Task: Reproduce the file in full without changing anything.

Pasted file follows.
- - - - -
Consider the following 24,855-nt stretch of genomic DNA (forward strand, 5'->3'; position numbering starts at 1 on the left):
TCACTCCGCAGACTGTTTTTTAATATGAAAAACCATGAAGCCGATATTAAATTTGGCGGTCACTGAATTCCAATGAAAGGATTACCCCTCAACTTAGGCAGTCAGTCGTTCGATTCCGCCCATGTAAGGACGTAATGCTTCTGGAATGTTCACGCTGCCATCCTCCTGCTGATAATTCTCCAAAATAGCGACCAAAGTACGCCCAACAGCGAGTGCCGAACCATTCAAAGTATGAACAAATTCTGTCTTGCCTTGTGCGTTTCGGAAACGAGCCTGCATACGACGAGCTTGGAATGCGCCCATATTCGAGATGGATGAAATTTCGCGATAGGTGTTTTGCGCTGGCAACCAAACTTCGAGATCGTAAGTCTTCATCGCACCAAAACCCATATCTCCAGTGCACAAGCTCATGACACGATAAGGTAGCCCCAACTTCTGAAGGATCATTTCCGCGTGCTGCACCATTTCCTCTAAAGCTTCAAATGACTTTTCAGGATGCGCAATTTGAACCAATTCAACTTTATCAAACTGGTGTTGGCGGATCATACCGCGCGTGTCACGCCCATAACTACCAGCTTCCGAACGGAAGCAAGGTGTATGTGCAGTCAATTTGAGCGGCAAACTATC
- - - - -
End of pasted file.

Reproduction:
Consider the following 24,855-nt stretch of genomic DNA (forward strand, 5'->3'; position numbering starts at 1 on the left):
TCACTCCGCAGACTGTTTTTTAATATGAAAAACCATGAAGCCGATATTAAATTTGGCGGTCACTGAATTCCAATGAAAGGATTACCCCTCAACTTAGGCAGTCAGTCGTTCGATTCCGCCCATGTAAGGACGTAATGCTTCTGGAATGTTCACGCTGCCATCCTCCTGCTGATAATTCTCCAAAATAGCGACCAAAGTACGCCCAACAGCGAGTGCCGAACCATTCAAAGTATGAACAAATTCTGTCTTGCCTTGTGCGTTTCGGAAACGAGCCTGCATACGACGAGCTTGGAATGCGCCCATATTCGAGATGGATGAAATTTCGCGATAGGTGTTTTGCGCTGGCAACCAAACTTCGAGATCGTAAGTCTTCATCGCACCAAAACCCATATCTCCAGTGCACAAGCTCATGACACGATAAGGTAGCCCCAACTTCTGAAGGATCATTTCCGCGTGCTGCACCATTTCCTCTAAAGCTTCAAATGACTTTTCAGGATGCGCAATTTGAACCAATTCAACTTTATCAAACTGGTGTTGGCGGATCATACCGCGCGTGTCACGCCCATAACTACCAGCTTCCGAACGGAAGCAAGGTGTATGTGCAGTCAATTTGAGCGGCAAACTATC